“Shit just got really real.”
Blurb: “When socialite Lexi Volkov almost overdoses, she thinks she’s hit rock bottom. She’s wrong. Rock bottom is when she’s forced into an exclusive rehab facility. From there, the only way is up for Lexi and her fellow inmates, including the mysterious Brady. As she faces her demons, Lexi realises love is the most powerful drug of all…”
*This book was sent to me by the publisher in exchange for an honest review*
Trigger warnings: drug overdose, scenes of drug taking, recovery, relapse, suicide and eating disorders.
The reader first meets Lexi Volkov when she wakes up in the back of her brother’s car on the way to rehab. I really liked how this is where the story began because it was really disorientating and took a while to get used to where the protagonist was and where she was going; it created that same sense of confusion and anxiety that Lexi was feeling. As a character, Lexi verges on unbearable at times; informing everyone of who her father is, being ignorant to other people’s problems and frequently offering sexual favours just for an extra pill.
If you’re looking for a cute little story that just happens to have drugs on the side, this is not that story. As the tagline says “it’s a difficult business getting clean.” You’ll have noticed that I included trigger warnings at the start of this review and that’s for good reason. This book is graphic: nothing is hinted at by the way scenes are set up; the reader witnesses everything first hand along with Lexi. It’s raw, brutal and –at times- incredibly uncomfortable to have to read. If it was a film, I would have probably covered my face with my hands and turned away. While it’s incredibly discomforting to have to face head-on, these stories need to exist and especially in Young Adult.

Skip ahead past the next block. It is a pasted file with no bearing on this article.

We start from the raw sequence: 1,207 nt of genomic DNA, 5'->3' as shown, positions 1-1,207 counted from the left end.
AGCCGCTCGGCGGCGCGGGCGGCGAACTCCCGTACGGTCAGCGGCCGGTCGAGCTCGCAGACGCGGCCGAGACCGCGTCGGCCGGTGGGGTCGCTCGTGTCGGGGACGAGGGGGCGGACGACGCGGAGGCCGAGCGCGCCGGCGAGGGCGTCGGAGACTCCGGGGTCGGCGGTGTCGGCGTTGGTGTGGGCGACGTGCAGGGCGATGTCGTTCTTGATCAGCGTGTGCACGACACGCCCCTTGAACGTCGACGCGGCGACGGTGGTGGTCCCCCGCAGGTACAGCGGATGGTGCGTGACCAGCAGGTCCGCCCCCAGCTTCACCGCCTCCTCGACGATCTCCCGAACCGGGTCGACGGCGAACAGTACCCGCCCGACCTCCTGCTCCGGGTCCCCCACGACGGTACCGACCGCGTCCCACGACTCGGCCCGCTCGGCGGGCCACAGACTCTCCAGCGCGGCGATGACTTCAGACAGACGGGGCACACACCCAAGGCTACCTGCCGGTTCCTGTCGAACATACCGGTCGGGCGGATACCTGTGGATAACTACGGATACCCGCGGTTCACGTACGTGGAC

Watching Lexi come to terms with her problems and look back over key moments in her life was heart-breaking to watch but just shows the importance of looking at aspects of our own lives with a different lens; to see what other people do when they’re desperately trying to help us with our own problems.
One big apprehension I had going into this was the hint at a possible romance in the synopsis. I’ve spoken quite loudly on my issues with “boy fixes girls problems” stories and I was really praying this book wouldn’t go that way. While I did groan quite frequently as that sub-plot started to build, I liked the turn that it took, showing that all of the characters involved were focused on their recovery first. Having said that, I wasn’t invested in the slightest in the love aspect of the story.
Lexi is obligated to attend both solo and group therapy and it’s in the latter where the story thrives. The reader is introduced to a whole host of characters all with a variety of problems and I liked how the preconceptions of these were broken down and it was made clear that they’re still problems to the individual regardless of whether you understand them or not. It was nice seeing Lexi adapt and slowly start to trust them.
Clean does an utterly brilliant job of showcasing the recovery process in all its ugly glory along with relapses, while also highlighting that slipping up does not mean that you’re a failure, or you won’t ever get…well…clean.
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